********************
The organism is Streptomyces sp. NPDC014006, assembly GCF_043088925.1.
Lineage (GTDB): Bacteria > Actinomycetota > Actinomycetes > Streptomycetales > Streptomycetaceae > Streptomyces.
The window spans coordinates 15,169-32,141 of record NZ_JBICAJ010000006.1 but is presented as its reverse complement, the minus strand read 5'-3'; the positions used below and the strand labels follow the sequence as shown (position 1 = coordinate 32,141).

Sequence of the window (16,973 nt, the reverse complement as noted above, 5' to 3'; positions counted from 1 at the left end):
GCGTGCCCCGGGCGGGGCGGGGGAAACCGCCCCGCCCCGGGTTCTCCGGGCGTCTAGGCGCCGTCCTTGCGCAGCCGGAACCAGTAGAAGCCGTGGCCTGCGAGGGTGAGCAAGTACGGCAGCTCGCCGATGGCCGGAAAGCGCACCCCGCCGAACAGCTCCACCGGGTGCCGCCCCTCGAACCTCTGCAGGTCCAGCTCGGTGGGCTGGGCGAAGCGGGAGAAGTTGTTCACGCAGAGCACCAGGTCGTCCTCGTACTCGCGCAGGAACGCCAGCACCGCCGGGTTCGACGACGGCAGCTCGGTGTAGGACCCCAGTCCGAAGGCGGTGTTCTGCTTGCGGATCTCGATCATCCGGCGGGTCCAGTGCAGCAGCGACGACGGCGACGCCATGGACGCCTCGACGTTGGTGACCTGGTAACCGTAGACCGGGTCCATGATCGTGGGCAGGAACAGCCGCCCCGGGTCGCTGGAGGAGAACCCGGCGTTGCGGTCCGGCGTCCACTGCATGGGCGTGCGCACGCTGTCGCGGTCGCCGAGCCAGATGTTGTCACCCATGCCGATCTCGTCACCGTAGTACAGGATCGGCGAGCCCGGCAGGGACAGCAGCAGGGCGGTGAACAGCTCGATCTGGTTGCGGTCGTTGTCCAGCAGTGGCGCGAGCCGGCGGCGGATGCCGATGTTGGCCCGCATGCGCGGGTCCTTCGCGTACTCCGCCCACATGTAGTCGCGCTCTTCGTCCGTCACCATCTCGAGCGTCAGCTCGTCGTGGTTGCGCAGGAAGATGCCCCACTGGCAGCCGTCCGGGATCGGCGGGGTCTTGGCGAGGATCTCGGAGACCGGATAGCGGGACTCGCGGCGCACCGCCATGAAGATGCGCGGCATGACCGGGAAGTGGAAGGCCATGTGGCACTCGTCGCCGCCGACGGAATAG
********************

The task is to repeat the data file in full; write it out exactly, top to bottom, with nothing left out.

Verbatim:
The organism is Streptomyces sp. NPDC014006, assembly GCF_043088925.1.
Lineage (GTDB): Bacteria > Actinomycetota > Actinomycetes > Streptomycetales > Streptomycetaceae > Streptomyces.
The window spans coordinates 15,169-32,141 of record NZ_JBICAJ010000006.1 but is presented as its reverse complement, the minus strand read 5'-3'; the positions used below and the strand labels follow the sequence as shown (position 1 = coordinate 32,141).

Sequence of the window (16,973 nt, the reverse complement as noted above, 5' to 3'; positions counted from 1 at the left end):
GCGTGCCCCGGGCGGGGCGGGGGAAACCGCCCCGCCCCGGGTTCTCCGGGCGTCTAGGCGCCGTCCTTGCGCAGCCGGAACCAGTAGAAGCCGTGGCCTGCGAGGGTGAGCAAGTACGGCAGCTCGCCGATGGCCGGAAAGCGCACCCCGCCGAACAGCTCCACCGGGTGCCGCCCCTCGAACCTCTGCAGGTCCAGCTCGGTGGGCTGGGCGAAGCGGGAGAAGTTGTTCACGCAGAGCACCAGGTCGTCCTCGTACTCGCGCAGGAACGCCAGCACCGCCGGGTTCGACGACGGCAGCTCGGTGTAGGACCCCAGTCCGAAGGCGGTGTTCTGCTTGCGGATCTCGATCATCCGGCGGGTCCAGTGCAGCAGCGACGACGGCGACGCCATGGACGCCTCGACGTTGGTGACCTGGTAACCGTAGACCGGGTCCATGATCGTGGGCAGGAACAGCCGCCCCGGGTCGCTGGAGGAGAACCCGGCGTTGCGGTCCGGCGTCCACTGCATGGGCGTGCGCACGCTGTCGCGGTCGCCGAGCCAGATGTTGTCACCCATGCCGATCTCGTCACCGTAGTACAGGATCGGCGAGCCCGGCAGGGACAGCAGCAGGGCGGTGAACAGCTCGATCTGGTTGCGGTCGTTGTCCAGCAGTGGCGCGAGCCGGCGGCGGATGCCGATGTTGGCCCGCATGCGCGGGTCCTTCGCGTACTCCGCCCACATGTAGTCGCGCTCTTCGTCCGTCACCATCTCGAGCGTCAGCTCGTCGTGGTTGCGCAGGAAGATGCCCCACTGGCAGCCGTCCGGGATCGGCGGGGTCTTGGCGAGGATCTCGGAGACCGGATAGCGGGACTCGCGGCGCACCGCCATGAAGATGCGCGGCATGACCGGGAAGTGGAAGGCCATGTGGCACTCGTCGCCGCCGACGGAATAG